Bluecat Cheerleaders deserve their props!

06/18/03 Jeff Gregory
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“Right in the middle of  the dance, my pantyhose came right off. The only thing holding them up were my bloomers.  Everyone saw my behind and I was totally embarrassed.  I stopped dancing and just stood there.”  Octavia Kimbro, of the Evansville BlueCats cheerleaders was very candid in describing her most embarrassing moment as a member of the squad.  The women that make up the BlueCats cheerleading squad are not only sexy, but smart, fun, and dedicated to their team and their fans.  They also don’t mind sharing their thoughts about performing, the football team, and even personal experiences that would surprise their fans.

The ladies in blue are enchanted with performing and getting the fans involved with fun.  For many, it is a natural progression from what they have been doing since they were in their youth.  Kimberly Townsend has been dancing since she was three years old.  She, like the others on her team, love to be in front of the crowd.  Even though she has a career as high school biology teacher and fitness trainer, she jumped at the chance to perform again, “When I heard I could dance again, I was really excited,” she said after hearing about the tryouts.


There is a strong devotion to the fans from the girls. They love the fan interaction.  Ms. Kimbro is especially touched by the admiration of young girls that may follow in her footsteps, “An interesting experience I have is signing a lot of autographs – having little girls come up to you and asking you, ‘Will you sign this please?’ That’s a really good feeling.”

Samantha Wargel points out that there are a few fans that stick out, “You know, there is beer at these games and by the time you reach the third quarter . . . One of my favorite’s are these two guys that look like a son and his father.  They would get up and sway and blow kisses say, ‘We love the cheerleaders!’  And there is a handful of guys who blow us kisses and come down and talk to us and tell us that they are there for us (the cheerleaders).”

The squad has also had interesting experiences with visiting football teams.  It seems that there is a consensus among the girls that the Lexington Horsemen are the favorites among the opposing teams.  “The players were so nice and so much fun,” said Ms. Wargel, “They were out there dancing with us.” 

Ms Townsend added, “They were so hospitable. Their coaches were so professional and complimentary to our squad.  They went out of their way to compliment us on what we did.  They watched our practice.  From our standpoint, (Lexington) was the nicest group.  They were kind to the younger girls (the youth cheerleaders known as the Baby Cats and the Sassy Cats).  They were the kindest, most considerate professional team that we have played at home.”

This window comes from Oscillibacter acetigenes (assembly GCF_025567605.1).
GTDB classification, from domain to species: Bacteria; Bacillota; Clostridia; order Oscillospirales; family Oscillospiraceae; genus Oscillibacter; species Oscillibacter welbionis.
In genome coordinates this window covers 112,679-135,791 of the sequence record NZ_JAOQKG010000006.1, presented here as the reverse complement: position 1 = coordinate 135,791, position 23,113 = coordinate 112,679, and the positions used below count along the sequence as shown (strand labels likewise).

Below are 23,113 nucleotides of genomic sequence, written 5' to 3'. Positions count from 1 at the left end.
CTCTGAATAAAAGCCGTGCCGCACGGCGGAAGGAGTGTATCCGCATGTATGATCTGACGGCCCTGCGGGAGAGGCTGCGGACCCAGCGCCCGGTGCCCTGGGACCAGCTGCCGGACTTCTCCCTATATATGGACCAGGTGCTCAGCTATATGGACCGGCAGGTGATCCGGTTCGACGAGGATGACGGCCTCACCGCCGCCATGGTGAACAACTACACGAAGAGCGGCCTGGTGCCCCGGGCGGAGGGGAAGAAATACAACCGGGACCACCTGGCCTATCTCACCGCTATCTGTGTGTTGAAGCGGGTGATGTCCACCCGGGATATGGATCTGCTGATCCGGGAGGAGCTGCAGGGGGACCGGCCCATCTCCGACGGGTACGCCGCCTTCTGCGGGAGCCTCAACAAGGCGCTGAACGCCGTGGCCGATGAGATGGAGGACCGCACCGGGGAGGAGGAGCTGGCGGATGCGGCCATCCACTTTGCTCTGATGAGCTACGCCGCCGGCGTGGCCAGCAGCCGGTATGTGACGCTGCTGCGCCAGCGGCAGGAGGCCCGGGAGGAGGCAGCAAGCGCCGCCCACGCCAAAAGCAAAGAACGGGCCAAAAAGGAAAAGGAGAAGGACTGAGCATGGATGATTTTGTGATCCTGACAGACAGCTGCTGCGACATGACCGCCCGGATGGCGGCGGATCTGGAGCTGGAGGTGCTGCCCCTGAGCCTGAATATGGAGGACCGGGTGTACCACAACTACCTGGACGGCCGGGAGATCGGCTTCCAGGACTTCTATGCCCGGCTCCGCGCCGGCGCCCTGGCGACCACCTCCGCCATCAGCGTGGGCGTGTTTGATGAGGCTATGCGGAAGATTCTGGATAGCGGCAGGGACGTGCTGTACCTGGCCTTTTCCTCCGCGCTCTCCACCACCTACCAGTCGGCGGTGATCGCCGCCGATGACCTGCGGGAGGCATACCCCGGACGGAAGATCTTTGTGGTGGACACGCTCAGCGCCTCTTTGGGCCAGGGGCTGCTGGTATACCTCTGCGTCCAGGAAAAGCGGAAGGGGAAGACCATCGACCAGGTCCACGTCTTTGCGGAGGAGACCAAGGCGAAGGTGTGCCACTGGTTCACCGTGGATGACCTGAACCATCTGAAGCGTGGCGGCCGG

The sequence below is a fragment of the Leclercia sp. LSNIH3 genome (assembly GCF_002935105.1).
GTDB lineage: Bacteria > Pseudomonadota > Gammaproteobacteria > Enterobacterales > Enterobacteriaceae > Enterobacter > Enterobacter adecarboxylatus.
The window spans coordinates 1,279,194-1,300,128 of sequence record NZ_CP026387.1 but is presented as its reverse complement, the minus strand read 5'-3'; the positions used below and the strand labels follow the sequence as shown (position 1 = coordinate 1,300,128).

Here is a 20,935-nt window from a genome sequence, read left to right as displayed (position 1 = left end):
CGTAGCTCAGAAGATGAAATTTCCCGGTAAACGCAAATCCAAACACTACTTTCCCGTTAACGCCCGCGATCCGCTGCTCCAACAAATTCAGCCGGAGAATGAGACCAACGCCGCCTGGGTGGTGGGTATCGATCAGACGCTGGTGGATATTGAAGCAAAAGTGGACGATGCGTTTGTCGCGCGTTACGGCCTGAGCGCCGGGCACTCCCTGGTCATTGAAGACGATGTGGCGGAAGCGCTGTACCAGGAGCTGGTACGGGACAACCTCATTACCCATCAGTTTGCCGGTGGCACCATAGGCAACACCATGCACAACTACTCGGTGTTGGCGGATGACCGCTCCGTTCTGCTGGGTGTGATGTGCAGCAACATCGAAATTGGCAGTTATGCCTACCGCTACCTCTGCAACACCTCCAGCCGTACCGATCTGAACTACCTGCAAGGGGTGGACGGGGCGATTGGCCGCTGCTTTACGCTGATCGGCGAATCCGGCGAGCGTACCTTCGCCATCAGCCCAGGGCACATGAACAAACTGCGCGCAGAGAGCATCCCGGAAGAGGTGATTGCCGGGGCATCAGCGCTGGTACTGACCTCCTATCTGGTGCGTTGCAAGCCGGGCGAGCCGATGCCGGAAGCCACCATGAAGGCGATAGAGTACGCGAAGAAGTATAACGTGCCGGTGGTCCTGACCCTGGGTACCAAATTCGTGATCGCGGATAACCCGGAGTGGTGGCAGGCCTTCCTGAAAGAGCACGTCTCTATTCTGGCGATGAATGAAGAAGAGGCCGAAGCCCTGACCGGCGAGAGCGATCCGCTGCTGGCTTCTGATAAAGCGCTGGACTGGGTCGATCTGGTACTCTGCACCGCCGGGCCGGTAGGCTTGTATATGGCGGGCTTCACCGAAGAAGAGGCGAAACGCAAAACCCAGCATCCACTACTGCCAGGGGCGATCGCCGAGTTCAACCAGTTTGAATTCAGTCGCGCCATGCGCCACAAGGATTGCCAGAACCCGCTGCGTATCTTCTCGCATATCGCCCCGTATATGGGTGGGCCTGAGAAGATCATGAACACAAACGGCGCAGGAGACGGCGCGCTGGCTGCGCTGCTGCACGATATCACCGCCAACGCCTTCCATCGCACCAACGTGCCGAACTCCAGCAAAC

Other INFL teams did not fare as well on the BlueCat Cheerleader approval meter.  The Ohio Valley Greyhounds have not proven as cooperative as the Horsemen.  After participating in an on-field skirmish with one of the BlueCat football players, an unnamed Greyhound allegedly took out his frustrations on Ms. Townsend.  “We went out to dance and I was tapping on his back, saying ‘Excuse me, sir, you are in my spot.’  He looked over his shoulder - we have it on tape. And (then) he (swung his arm) and knocked me over.  Needless to say, I was totally off the whole rest of the dance.  And then another  (Ohio Valley) guy called one of the girls an obscene name.”

The cheerleaders also feel the effects of the BlueCats’ dismal record.  After getting beat on the road this past week by Myrtle Beach, the ‘Cats are 0-12.  “It bothers me because when they lose, it is kind of down on us,” Ms. Wargel said. “I am a very competitive person. I have threatened to put on a uniform and go play for them.”  

Ms. Townsend included, “ We have to cheer harder.  When the record is down, we have to work harder to get the fans excited . . . because it is easy to be excited if they are winning all the time . . . (then) they can get up on their own.”

Ms. Kimbro has some advice for the team.  She feels that there is a need for more team unity,  “I think they should be able to accomplish more as a team, not as individuals, but I think they should focus more as a team.  I think they could get a lot accomplished that way.”

The BlueCat cheerleaders are not the stereotype cheerleaders that some people envision.  While it has already been mentioned that Ms. Townsend is currently a high school biology teacher, Ms. Kimbro has plans to join the army later this year.  There are a lot of misconceptions that the ladies would like to clear up. Ms. Townsend affirms, “Everyone is a professional student or is a professional in some job.  Everyone is in college or has a college degree at this point.  No one is an airhead.  Everyone is intelligent and on top of it.”

Ms. Townsend would also like for the fans to know of the squad’s dedication, “The girls of the Bluecats are dedicated dancers and do it simply because they love to perform. I am pretty confident when I say that we do the most dances and material than any other team in the NIFL. Our pre-game routine alone consists of 18 songs and is 31 minutes long. We cheer the entire game on the sidelines, dancing sideline routines and performing on the field during media time outs. We never sit down. Throughout the game several girls will be available for autograph signing as well - not to mention the charity events that the girls promote...on their own time.



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